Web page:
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MOULEs in the Army

We have found three men on our MOULE tree; George MOULE [6907], John Thomas MOULE [7022] and Charles Alfred MOULE [28711] who have served in the army.

 They are all descended from William MOULE [8314] and Anne CORBETT [8315] and are shown on our outline descent. <see here>

George MOULE [6907] was the son of William MOULE [5373] and Susannah née ROSTINS. William was the son of William MOULE [5373] and Ann née WILKS [7338] on our direct line and Susannah was the daughter of Samuel ROSTINS [5367] and Mary née HARRIS [5368] on our direct line.

George attested for the 7th Regiment of Foot at Worcester in the County of Worcester on the 16th of October 1811, at the age of eighteen and said he was born in the Parish of Ombersley in the County of Worcester by trade a Labourer. He was finally discharged as a private on 10th July 1833 after 21years 269days service at his own request with a pension of 10 pence per diem. He had served in France with the Army of Occupation and four years in the Mediterranean. The Regimental Board was of the opinion that his conduct had been very good. He was described as being aged 40, height 5’ 10” with grey eyes, fair hair and a light complexion and intended to reside at Hull in Yorkshire.

While in the army he married Mary FENNER on 15 July 1823 in St Nicholas, Brighton. Mary probably went with the regiment and they had three children; John 1824 born either at sea or in Chatham and baptised in Chatham 9 May 1824, Ellen born 1825 in Edinburgh and George Henry baptised 8 December 1829 and buried 29 January 1830 in Drypool, Yorkshire. As Mary was buried 9 January 1830 in Drypool, before the burial of her son, her death was probability due to childbirth. The barracks were in the Citadel built on the site of Hull Castle in the village of Drypool.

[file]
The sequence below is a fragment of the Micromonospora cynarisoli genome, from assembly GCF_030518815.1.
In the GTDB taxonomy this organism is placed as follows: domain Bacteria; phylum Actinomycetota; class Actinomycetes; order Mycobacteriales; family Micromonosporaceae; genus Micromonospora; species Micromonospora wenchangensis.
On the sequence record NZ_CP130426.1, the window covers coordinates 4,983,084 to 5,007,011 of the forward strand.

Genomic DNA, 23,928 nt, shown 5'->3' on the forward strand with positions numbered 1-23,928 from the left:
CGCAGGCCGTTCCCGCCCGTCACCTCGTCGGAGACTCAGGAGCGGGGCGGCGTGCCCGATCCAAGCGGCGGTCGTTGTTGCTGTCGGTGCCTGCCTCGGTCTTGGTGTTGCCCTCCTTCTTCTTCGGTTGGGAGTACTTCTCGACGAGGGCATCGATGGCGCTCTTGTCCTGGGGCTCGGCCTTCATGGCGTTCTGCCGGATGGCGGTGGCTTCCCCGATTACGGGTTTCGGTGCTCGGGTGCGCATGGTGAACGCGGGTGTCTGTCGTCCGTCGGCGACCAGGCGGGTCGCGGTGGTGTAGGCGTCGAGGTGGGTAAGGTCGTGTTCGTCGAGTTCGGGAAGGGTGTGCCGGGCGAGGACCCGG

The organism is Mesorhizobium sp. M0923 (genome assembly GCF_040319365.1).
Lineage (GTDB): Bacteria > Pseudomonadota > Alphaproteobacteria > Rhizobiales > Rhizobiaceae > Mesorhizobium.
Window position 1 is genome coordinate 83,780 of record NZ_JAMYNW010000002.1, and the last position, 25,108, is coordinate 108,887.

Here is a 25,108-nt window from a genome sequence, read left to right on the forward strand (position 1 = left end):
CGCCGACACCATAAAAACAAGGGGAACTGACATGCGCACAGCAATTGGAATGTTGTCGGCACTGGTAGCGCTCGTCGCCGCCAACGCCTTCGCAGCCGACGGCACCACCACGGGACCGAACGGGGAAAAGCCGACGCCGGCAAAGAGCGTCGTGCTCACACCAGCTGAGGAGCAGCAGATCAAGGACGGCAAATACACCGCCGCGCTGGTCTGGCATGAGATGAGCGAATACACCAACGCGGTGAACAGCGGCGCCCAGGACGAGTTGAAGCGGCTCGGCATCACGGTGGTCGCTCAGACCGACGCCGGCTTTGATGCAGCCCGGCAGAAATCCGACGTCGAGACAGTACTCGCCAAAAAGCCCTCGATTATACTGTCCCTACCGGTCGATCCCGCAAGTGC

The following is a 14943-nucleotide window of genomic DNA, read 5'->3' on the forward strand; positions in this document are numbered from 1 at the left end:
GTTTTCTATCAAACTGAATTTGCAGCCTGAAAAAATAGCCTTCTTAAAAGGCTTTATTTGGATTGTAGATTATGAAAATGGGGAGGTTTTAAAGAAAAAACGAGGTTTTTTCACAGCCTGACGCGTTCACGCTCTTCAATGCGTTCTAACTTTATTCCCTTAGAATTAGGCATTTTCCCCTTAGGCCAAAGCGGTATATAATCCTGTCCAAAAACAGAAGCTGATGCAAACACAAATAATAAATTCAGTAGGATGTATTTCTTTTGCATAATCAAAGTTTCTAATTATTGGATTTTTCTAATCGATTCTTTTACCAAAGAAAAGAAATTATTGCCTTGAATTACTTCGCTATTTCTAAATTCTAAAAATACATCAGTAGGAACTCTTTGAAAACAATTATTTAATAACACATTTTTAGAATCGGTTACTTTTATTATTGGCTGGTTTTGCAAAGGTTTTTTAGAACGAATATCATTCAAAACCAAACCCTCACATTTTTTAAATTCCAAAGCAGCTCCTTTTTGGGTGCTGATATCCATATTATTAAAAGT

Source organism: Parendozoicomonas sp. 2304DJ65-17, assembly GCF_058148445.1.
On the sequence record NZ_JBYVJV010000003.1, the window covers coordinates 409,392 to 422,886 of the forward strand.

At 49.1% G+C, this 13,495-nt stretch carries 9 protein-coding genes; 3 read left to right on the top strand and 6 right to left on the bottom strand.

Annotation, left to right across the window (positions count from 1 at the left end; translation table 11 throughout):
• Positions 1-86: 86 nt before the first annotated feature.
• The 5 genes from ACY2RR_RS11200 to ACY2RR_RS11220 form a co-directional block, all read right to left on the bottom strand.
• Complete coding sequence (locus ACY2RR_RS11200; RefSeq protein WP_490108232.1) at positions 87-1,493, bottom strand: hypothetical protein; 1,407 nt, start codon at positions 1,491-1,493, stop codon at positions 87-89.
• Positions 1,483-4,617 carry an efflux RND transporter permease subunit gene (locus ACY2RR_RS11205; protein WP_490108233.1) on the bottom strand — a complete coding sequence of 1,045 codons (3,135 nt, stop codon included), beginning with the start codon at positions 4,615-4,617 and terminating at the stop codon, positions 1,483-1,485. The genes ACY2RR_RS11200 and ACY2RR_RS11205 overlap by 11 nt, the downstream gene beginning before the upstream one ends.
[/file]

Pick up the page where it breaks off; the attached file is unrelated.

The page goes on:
He married the widow Frances SMITH née BRADLEY on 2 March on 1831 and they had two children George baptised 23 January 1832 and Fanny baptised 19 January 1836 in Drypool.

In 1841 George 45 was living in Wentworth St, Drypool, a labourer who was not born in the county. With him was his wife Fanny, their children George and Fanny and Fanny’s children James and Mary. His children , John and Ellen, from his first marriage were in Ombersley.

Frances died in April 1848 and was buried in Drypool. George married Ann ROADHOUSE widow of George WARD on the 1st January 1849 in All Saints, Sculcoates, Yorkshire.

By 1851 he had moved to 27 Dock St, Sculcoates. George MOLE 55 a laborer (sic) from Hombesley <Ombersley> was with wife Ann and her son George WARD.

George died on the 18th June 1865 and Ann in the September quarter of 1857 both in Sculcoates.

John MOLE [5400] [5400], the first son of George, married Mary MANNS [5401] in Ombersley on 2 November 1847. They were at the same farm of William BOSSON in Northampton, Ombersley in 1841. They had five children in Ombersley where he worked as an agricultural labourer.

Their first son William MOULE [5395] married Harriet ROSTINS [5394] in Ombersley on 9 September 1878. They had nine children in Ombersley and Hartlebury where he worked as an agricultural or farm labourer.

John Thomas MOULE [7022] born 1893 in Hartlebury, Worcestershire was a son of William MOULE and Harriet ROSTINS and a great grand son of George MOULE above. He served in the R.A.S.C. from 13 Jan 1915 to 30 Apr 1919, serving in France, Flanders, Gallipoli and the Somme.

He joked that R.A.S.C. Stood for run away someone’s coming however he was in a motorised regiment of the Royal Army Service Corp keeping the front line troops supplied.

Prior to 1918 it was the A.S.C.(Army Service Corps) with the nick name Ali Sloper’s Cavalry.

John Thomas MOULE on the left

Photograph kindly submitted by a Grandson of John Thomas MOULE, Brian Stanley


See also